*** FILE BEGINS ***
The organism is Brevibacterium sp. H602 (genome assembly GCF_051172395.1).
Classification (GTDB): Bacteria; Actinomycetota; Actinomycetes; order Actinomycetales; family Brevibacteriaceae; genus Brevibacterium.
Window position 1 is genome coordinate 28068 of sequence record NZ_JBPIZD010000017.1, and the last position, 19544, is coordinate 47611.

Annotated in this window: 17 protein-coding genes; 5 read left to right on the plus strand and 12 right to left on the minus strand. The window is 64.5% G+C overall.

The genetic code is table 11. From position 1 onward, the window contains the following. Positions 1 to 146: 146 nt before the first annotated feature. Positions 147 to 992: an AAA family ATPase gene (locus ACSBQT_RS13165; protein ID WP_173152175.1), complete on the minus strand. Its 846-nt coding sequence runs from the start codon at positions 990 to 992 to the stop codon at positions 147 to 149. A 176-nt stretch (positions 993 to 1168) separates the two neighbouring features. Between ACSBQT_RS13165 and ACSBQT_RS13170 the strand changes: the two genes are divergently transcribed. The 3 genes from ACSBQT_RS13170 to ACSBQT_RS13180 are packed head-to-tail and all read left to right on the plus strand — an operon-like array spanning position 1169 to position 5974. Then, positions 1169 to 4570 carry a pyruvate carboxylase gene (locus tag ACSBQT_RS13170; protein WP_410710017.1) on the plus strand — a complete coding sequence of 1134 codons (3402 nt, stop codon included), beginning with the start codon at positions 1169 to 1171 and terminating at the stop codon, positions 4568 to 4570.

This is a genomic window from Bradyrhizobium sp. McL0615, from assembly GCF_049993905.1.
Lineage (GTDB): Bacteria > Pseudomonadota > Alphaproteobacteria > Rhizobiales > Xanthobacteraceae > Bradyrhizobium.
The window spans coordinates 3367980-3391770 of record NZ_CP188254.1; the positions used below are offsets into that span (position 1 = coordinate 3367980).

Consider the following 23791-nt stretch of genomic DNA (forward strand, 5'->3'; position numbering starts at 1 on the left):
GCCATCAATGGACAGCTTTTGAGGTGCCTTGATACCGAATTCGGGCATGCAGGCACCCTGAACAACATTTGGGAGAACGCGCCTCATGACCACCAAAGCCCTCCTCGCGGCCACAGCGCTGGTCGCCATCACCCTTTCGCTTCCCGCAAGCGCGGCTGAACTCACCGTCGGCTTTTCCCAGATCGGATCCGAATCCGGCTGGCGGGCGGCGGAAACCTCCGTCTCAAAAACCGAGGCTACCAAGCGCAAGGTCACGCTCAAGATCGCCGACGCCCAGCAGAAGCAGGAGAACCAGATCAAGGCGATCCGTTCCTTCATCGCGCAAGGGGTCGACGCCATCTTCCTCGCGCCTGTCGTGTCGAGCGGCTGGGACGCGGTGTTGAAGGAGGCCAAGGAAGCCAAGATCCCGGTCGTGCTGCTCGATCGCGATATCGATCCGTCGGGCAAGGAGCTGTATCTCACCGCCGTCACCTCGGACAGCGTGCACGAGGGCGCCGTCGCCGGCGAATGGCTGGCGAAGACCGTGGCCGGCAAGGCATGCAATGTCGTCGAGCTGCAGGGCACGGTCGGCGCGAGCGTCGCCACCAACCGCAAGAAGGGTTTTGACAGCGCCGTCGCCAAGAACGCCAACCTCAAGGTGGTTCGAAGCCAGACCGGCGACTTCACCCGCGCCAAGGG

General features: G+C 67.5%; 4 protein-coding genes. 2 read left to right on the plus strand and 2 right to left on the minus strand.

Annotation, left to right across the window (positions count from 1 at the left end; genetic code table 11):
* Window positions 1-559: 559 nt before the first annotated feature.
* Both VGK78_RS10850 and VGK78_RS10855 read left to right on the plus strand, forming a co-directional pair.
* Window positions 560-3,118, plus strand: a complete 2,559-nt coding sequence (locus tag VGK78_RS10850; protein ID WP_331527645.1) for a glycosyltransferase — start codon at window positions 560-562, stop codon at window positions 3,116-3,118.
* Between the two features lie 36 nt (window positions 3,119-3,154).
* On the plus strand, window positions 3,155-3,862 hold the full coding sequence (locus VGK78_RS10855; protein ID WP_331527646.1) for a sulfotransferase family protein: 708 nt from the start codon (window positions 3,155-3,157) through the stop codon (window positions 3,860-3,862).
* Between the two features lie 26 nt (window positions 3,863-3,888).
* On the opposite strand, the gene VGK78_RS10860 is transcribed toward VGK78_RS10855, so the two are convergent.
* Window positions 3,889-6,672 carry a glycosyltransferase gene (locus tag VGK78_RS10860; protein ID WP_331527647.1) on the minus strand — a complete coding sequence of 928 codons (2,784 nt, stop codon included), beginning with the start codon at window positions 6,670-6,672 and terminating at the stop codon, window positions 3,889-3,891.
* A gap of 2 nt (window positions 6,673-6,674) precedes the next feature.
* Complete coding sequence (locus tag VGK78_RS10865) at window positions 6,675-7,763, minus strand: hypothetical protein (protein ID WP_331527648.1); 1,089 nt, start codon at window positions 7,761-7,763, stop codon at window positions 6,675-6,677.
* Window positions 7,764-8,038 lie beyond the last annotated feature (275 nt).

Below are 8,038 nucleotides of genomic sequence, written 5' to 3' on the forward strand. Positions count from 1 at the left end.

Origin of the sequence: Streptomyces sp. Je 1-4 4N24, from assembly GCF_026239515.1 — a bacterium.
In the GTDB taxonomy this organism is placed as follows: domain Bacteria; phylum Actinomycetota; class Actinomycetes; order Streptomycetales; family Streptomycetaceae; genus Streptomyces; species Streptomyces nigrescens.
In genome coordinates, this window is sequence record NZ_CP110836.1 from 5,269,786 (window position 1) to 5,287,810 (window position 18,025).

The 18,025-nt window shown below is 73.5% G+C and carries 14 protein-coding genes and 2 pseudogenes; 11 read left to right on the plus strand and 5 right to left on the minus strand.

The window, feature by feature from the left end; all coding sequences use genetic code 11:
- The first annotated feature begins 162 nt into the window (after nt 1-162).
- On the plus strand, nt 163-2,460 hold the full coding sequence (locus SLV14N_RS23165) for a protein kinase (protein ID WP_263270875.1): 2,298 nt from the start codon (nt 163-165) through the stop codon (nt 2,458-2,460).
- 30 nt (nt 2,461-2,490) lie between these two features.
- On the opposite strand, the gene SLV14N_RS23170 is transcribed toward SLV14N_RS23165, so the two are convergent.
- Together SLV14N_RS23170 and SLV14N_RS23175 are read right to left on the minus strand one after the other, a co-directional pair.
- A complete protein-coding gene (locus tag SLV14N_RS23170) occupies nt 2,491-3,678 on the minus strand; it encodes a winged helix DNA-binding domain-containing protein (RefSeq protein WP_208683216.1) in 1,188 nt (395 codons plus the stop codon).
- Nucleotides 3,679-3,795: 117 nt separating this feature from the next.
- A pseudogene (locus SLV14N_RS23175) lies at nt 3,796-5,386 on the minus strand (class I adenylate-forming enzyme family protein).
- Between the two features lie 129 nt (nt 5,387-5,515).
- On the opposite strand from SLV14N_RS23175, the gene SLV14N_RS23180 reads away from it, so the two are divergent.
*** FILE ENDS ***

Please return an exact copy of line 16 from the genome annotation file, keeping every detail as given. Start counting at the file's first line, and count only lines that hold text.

* Between the two features lie 36 nt (window positions 3,119-3,154).